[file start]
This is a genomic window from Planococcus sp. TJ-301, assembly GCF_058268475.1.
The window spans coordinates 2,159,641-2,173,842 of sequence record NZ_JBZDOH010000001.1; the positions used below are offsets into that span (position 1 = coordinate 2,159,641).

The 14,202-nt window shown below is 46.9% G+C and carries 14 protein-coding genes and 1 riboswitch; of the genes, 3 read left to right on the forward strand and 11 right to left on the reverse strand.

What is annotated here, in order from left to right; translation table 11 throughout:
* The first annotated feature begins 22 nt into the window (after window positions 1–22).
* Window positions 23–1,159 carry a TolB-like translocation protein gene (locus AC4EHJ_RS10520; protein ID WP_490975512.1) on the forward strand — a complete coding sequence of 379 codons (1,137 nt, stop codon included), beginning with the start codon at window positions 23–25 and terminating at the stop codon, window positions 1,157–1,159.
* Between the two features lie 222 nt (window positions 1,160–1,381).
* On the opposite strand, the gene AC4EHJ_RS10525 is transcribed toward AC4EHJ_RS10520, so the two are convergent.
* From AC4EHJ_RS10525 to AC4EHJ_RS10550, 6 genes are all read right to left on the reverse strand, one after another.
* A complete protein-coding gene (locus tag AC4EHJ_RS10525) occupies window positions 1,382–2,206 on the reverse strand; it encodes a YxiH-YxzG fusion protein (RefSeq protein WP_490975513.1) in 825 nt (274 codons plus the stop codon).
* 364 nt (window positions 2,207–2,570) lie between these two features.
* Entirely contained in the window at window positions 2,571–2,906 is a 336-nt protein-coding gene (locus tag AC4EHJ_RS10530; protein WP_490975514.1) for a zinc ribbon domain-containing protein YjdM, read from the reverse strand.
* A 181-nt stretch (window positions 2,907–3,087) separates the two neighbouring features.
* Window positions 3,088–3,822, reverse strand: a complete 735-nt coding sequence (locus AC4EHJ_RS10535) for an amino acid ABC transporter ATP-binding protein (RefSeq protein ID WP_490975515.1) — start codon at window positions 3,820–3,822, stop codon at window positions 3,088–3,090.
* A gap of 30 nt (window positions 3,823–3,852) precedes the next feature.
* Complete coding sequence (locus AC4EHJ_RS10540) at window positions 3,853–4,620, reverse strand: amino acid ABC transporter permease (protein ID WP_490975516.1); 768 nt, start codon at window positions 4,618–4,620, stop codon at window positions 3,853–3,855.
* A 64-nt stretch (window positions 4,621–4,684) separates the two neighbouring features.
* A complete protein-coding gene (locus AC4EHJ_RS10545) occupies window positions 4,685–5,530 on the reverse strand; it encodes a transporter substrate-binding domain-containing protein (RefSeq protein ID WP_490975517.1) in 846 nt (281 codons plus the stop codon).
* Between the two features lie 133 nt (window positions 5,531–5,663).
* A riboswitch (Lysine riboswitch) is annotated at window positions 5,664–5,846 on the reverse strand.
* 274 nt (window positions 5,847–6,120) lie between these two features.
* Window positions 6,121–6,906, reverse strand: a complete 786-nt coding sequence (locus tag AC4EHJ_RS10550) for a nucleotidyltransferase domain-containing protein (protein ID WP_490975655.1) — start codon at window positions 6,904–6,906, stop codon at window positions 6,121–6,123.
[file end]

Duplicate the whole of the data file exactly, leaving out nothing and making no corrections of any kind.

This is a genomic window from Planococcus sp. TJ-301, assembly GCF_058268475.1.
The window spans coordinates 2,159,641-2,173,842 of sequence record NZ_JBZDOH010000001.1; the positions used below are offsets into that span (position 1 = coordinate 2,159,641).

The 14,202-nt window shown below is 46.9% G+C and carries 14 protein-coding genes and 1 riboswitch; of the genes, 3 read left to right on the forward strand and 11 right to left on the reverse strand.

What is annotated here, in order from left to right; translation table 11 throughout:
* The first annotated feature begins 22 nt into the window (after window positions 1–22).
* Window positions 23–1,159 carry a TolB-like translocation protein gene (locus AC4EHJ_RS10520; protein ID WP_490975512.1) on the forward strand — a complete coding sequence of 379 codons (1,137 nt, stop codon included), beginning with the start codon at window positions 23–25 and terminating at the stop codon, window positions 1,157–1,159.
* Between the two features lie 222 nt (window positions 1,160–1,381).
* On the opposite strand, the gene AC4EHJ_RS10525 is transcribed toward AC4EHJ_RS10520, so the two are convergent.
* From AC4EHJ_RS10525 to AC4EHJ_RS10550, 6 genes are all read right to left on the reverse strand, one after another.
* A complete protein-coding gene (locus tag AC4EHJ_RS10525) occupies window positions 1,382–2,206 on the reverse strand; it encodes a YxiH-YxzG fusion protein (RefSeq protein WP_490975513.1) in 825 nt (274 codons plus the stop codon).
* 364 nt (window positions 2,207–2,570) lie between these two features.
* Entirely contained in the window at window positions 2,571–2,906 is a 336-nt protein-coding gene (locus tag AC4EHJ_RS10530; protein WP_490975514.1) for a zinc ribbon domain-containing protein YjdM, read from the reverse strand.
* A 181-nt stretch (window positions 2,907–3,087) separates the two neighbouring features.
* Window positions 3,088–3,822, reverse strand: a complete 735-nt coding sequence (locus AC4EHJ_RS10535) for an amino acid ABC transporter ATP-binding protein (RefSeq protein ID WP_490975515.1) — start codon at window positions 3,820–3,822, stop codon at window positions 3,088–3,090.
* A gap of 30 nt (window positions 3,823–3,852) precedes the next feature.
* Complete coding sequence (locus AC4EHJ_RS10540) at window positions 3,853–4,620, reverse strand: amino acid ABC transporter permease (protein ID WP_490975516.1); 768 nt, start codon at window positions 4,618–4,620, stop codon at window positions 3,853–3,855.
* A 64-nt stretch (window positions 4,621–4,684) separates the two neighbouring features.
* A complete protein-coding gene (locus AC4EHJ_RS10545) occupies window positions 4,685–5,530 on the reverse strand; it encodes a transporter substrate-binding domain-containing protein (RefSeq protein ID WP_490975517.1) in 846 nt (281 codons plus the stop codon).
* Between the two features lie 133 nt (window positions 5,531–5,663).
* A riboswitch (Lysine riboswitch) is annotated at window positions 5,664–5,846 on the reverse strand.
* 274 nt (window positions 5,847–6,120) lie between these two features.
* Window positions 6,121–6,906, reverse strand: a complete 786-nt coding sequence (locus tag AC4EHJ_RS10550) for a nucleotidyltransferase domain-containing protein (protein ID WP_490975655.1) — start codon at window positions 6,904–6,906, stop codon at window positions 6,121–6,123.